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A pitcher’s home run derby in San Diego is a nice idea, in theory

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The separation between pitcher and hitter is as old as the game itself.

Babe Ruth’s Major League Baseball career began as a pitcher in the summer of 1914. That year Babe Ruth was moved to the Major League Boston Red Sox from the minor league Baltimore Orioles as a pitcher.

The Babe would pitch four solid seasons for the Red Sox, finishing with a career earned run average of 2.28.

But even as a pitcher he could crush it, unlike anyone in that time, after all that was the dead-ball era. In his final full season as a pitcher, 1918, he hit 11 home runs, tying for the lead in the big leagues for all players. Moving to the outfield was the best thing that ever happened to the Babe where he would go on again to lead the majors many more times.

Fast forward nearly 100 years later and we have Madison Bumgarner who probably would be approaching Babe like numbers if it weren’t for the five-man rotation, relief pitchers and all that sort of thing. The San Francisco pitcher has hit 2 home runs thus far this season which puts him tied for first among pitchers along with New York’s Noah Syndergaard. Bumgarner has hit 11 home runs in the last three seasons combined.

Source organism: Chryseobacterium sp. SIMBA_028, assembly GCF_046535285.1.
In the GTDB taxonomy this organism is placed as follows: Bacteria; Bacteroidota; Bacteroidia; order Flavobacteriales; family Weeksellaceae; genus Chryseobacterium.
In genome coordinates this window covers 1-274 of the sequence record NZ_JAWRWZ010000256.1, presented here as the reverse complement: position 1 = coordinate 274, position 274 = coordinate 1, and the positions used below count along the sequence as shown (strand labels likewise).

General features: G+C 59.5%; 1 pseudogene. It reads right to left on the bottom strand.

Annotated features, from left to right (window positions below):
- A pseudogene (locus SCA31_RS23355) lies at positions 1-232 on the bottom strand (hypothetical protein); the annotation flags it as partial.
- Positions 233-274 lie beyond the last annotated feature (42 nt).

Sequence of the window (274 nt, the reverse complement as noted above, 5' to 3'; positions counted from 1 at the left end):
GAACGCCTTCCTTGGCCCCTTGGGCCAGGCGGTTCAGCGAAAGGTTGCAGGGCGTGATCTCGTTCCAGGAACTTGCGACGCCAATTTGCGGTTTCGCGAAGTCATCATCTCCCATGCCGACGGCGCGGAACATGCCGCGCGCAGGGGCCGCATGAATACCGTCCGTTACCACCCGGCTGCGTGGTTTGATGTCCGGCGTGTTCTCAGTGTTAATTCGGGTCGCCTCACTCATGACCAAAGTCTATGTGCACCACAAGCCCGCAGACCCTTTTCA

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Madbum said he’d love to participate in the home run derby in San Diego this July. His manager Bruce Bochy is opposed to the idea, the pitcher still wants to do it.

Meanwhile, two other National League throwers would like to participate, Jake Arrieta of the Chicago Cubs and Adam Wainwright of the St. Louis Cardinals have voiced their willingness to participate, thus breeding the idea of an all-pitcher home run derby.

Wainwright said, via the St. Louis Post-Dispatch, “I’m ready if they call. Of course, the Cardinals would have to approve.”

Wainwright also campaigned on Twitter:

 

 

But regardless of whether MLB holds a pitchers-only hitting contest in San Diego, or even allows a pitcher in the contest (odds are they don’t, MLB is not apt to make baseball fun) there is a wider movement and question, closely related to the designated hitter debate, why in fact don’t pitchers hit better if they are required to at least two to three times a game? And why don’t we see more pitchers come up through the ranks as true dual-players both able to pitch and contribute offensively.

Well, a man who knows a thing about duality in sports, Jeff Samardzija, the former Norte Dame wide receiver and current San Francisco Giants pitcher explained it best.

“It’s tough,” Samardzija said via The San Francisco Chronicle.

“Hitting is not like playing golf. You’ve got to do it all the time and be comfortable with your swing. So for (Bumgarner) to hop in there every other day and do what he does is really impressive.”

So there’s your answer. It’s possible to make great pitchers decent hitters, but to the level where they would sacrifice their pitching just hasn’t happened in the last 100 years. Don’t expect a major movement towards offensively minded pitchers, but you might see a pitcher here or there make it to the bigs and help his own cause as they say.

As far as the pitcher’s-only home run derby this summer, Buster Olney originally reported this past Sunday there was some talk it might be in the works, in the three days following his report on ESPN’s Sunday Night baseball broadcast, there has been no official announcement or word that such an event is taking place.